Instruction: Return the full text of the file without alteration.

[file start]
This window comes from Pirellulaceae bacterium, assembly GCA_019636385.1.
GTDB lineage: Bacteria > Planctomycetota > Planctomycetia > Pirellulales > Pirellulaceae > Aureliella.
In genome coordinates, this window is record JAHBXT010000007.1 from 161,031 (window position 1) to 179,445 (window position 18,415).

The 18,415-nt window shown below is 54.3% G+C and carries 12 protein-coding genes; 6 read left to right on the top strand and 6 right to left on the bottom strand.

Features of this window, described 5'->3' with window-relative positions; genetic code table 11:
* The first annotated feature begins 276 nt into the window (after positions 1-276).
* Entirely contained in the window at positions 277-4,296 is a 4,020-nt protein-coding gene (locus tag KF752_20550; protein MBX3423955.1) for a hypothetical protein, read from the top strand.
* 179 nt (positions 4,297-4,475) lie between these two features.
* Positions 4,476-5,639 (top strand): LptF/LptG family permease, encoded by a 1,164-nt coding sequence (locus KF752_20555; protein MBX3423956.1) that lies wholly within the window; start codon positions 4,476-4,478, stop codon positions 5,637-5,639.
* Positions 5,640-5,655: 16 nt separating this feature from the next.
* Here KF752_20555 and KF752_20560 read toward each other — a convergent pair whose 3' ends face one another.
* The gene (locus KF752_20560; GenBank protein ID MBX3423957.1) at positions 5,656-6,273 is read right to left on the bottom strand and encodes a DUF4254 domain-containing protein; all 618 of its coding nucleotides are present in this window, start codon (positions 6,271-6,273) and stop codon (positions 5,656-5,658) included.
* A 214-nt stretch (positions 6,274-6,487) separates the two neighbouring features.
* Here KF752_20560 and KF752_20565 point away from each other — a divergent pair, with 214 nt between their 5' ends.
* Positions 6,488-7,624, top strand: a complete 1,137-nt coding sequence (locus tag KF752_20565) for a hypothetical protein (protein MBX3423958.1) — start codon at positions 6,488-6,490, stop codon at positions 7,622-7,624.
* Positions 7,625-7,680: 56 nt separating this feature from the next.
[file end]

This window comes from Pirellulaceae bacterium, assembly GCA_019636385.1.
GTDB lineage: Bacteria > Planctomycetota > Planctomycetia > Pirellulales > Pirellulaceae > Aureliella.
In genome coordinates, this window is record JAHBXT010000007.1 from 161,031 (window position 1) to 179,445 (window position 18,415).

The 18,415-nt window shown below is 54.3% G+C and carries 12 protein-coding genes; 6 read left to right on the top strand and 6 right to left on the bottom strand.

Features of this window, described 5'->3' with window-relative positions; genetic code table 11:
* The first annotated feature begins 276 nt into the window (after positions 1-276).
* Entirely contained in the window at positions 277-4,296 is a 4,020-nt protein-coding gene (locus tag KF752_20550; protein MBX3423955.1) for a hypothetical protein, read from the top strand.
* 179 nt (positions 4,297-4,475) lie between these two features.
* Positions 4,476-5,639 (top strand): LptF/LptG family permease, encoded by a 1,164-nt coding sequence (locus KF752_20555; protein MBX3423956.1) that lies wholly within the window; start codon positions 4,476-4,478, stop codon positions 5,637-5,639.
* Positions 5,640-5,655: 16 nt separating this feature from the next.
* Here KF752_20555 and KF752_20560 read toward each other — a convergent pair whose 3' ends face one another.
* The gene (locus KF752_20560; GenBank protein ID MBX3423957.1) at positions 5,656-6,273 is read right to left on the bottom strand and encodes a DUF4254 domain-containing protein; all 618 of its coding nucleotides are present in this window, start codon (positions 6,271-6,273) and stop codon (positions 5,656-5,658) included.
* A 214-nt stretch (positions 6,274-6,487) separates the two neighbouring features.
* Here KF752_20560 and KF752_20565 point away from each other — a divergent pair, with 214 nt between their 5' ends.
* Positions 6,488-7,624, top strand: a complete 1,137-nt coding sequence (locus tag KF752_20565) for a hypothetical protein (protein MBX3423958.1) — start codon at positions 6,488-6,490, stop codon at positions 7,622-7,624.
* Positions 7,625-7,680: 56 nt separating this feature from the next.